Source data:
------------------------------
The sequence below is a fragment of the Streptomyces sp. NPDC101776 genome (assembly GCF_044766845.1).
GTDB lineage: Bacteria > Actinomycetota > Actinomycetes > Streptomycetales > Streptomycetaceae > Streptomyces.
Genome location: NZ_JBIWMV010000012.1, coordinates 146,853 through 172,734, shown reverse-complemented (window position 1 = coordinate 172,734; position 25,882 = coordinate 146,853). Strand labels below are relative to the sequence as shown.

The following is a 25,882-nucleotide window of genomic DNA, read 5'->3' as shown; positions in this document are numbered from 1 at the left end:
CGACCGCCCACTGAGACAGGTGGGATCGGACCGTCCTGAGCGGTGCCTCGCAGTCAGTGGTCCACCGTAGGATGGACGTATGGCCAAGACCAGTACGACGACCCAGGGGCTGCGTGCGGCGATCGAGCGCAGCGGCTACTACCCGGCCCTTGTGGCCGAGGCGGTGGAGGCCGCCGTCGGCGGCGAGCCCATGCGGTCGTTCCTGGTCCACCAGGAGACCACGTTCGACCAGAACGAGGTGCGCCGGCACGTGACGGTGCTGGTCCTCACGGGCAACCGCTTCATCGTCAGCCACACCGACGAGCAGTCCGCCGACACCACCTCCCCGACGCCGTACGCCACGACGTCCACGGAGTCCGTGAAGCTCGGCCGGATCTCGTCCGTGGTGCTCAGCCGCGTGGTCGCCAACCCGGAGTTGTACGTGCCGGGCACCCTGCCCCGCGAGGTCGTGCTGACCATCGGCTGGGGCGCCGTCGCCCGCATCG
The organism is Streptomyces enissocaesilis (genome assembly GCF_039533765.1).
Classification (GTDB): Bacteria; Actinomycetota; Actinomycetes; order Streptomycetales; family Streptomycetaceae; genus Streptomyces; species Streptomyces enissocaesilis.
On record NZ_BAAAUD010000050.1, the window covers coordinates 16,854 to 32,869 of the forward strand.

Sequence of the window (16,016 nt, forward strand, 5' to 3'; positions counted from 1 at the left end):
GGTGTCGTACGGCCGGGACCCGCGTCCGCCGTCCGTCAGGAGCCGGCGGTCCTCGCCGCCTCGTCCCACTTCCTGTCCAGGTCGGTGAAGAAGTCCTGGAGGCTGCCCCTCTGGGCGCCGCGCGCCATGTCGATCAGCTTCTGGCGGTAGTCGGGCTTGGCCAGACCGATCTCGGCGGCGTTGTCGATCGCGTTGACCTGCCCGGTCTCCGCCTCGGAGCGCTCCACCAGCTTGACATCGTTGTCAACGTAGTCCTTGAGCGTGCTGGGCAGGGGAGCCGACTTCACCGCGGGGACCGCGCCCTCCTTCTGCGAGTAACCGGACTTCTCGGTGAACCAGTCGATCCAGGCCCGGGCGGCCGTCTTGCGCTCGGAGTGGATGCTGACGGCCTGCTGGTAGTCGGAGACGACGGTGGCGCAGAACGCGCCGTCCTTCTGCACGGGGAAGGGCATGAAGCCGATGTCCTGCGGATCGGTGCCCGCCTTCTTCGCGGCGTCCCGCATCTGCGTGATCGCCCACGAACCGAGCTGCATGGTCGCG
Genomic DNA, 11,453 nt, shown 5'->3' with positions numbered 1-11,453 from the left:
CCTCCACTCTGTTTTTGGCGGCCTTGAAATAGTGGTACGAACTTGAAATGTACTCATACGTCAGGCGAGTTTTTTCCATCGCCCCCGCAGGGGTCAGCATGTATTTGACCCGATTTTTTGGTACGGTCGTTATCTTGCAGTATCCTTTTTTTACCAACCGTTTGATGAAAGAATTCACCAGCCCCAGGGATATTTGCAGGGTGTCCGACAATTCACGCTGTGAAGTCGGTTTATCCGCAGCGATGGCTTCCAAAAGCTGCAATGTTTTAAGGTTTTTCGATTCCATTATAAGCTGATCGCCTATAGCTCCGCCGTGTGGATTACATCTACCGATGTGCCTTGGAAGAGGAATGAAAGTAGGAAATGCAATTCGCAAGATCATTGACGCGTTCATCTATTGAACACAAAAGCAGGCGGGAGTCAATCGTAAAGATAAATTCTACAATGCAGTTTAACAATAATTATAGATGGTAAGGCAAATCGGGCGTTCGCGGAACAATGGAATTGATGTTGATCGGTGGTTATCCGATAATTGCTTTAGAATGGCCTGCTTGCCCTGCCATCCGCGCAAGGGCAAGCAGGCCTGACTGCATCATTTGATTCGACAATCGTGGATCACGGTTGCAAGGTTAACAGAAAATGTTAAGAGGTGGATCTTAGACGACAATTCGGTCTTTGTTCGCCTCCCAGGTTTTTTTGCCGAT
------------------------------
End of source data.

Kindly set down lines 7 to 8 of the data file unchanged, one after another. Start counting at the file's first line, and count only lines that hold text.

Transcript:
Classification (GTDB): Bacteria; Actinomycetota; Actinomycetes; order Streptomycetales; family Streptomycetaceae; genus Streptomyces; species Streptomyces enissocaesilis.
On record NZ_BAAAUD010000050.1, the window covers coordinates 16,854 to 32,869 of the forward strand.